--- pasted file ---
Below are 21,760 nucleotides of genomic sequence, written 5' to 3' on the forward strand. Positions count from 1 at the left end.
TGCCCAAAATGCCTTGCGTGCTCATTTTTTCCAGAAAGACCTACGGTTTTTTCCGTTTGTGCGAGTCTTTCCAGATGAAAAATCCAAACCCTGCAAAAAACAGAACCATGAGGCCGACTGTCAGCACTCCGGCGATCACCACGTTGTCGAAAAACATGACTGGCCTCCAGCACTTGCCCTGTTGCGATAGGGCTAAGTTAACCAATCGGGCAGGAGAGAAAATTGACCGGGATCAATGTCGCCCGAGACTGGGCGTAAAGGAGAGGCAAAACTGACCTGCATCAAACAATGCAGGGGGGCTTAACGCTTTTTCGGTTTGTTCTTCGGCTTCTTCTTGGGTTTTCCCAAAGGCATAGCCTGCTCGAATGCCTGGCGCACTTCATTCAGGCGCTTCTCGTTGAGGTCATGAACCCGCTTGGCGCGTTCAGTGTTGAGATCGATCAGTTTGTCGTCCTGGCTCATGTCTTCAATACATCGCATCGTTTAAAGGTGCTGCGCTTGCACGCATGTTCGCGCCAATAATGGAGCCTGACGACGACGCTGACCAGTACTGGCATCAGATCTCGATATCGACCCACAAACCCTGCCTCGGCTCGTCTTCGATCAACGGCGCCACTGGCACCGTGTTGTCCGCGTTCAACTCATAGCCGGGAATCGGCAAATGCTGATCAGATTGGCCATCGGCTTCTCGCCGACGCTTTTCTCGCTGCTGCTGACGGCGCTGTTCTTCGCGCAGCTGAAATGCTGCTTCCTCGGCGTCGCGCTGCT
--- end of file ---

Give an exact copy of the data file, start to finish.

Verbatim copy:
Below are 21,760 nucleotides of genomic sequence, written 5' to 3' on the forward strand. Positions count from 1 at the left end.
TGCCCAAAATGCCTTGCGTGCTCATTTTTTCCAGAAAGACCTACGGTTTTTTCCGTTTGTGCGAGTCTTTCCAGATGAAAAATCCAAACCCTGCAAAAAACAGAACCATGAGGCCGACTGTCAGCACTCCGGCGATCACCACGTTGTCGAAAAACATGACTGGCCTCCAGCACTTGCCCTGTTGCGATAGGGCTAAGTTAACCAATCGGGCAGGAGAGAAAATTGACCGGGATCAATGTCGCCCGAGACTGGGCGTAAAGGAGAGGCAAAACTGACCTGCATCAAACAATGCAGGGGGGCTTAACGCTTTTTCGGTTTGTTCTTCGGCTTCTTCTTGGGTTTTCCCAAAGGCATAGCCTGCTCGAATGCCTGGCGCACTTCATTCAGGCGCTTCTCGTTGAGGTCATGAACCCGCTTGGCGCGTTCAGTGTTGAGATCGATCAGTTTGTCGTCCTGGCTCATGTCTTCAATACATCGCATCGTTTAAAGGTGCTGCGCTTGCACGCATGTTCGCGCCAATAATGGAGCCTGACGACGACGCTGACCAGTACTGGCATCAGATCTCGATATCGACCCACAAACCCTGCCTCGGCTCGTCTTCGATCAACGGCGCCACTGGCACCGTGTTGTCCGCGTTCAACTCATAGCCGGGAATCGGCAAATGCTGATCAGATTGGCCATCGGCTTCTCGCCGACGCTTTTCTCGCTGCTGCTGACGGCGCTGTTCTTCGCGCAGCTGAAATGCTGCTTCCTCGGCGTCGCGCTGCT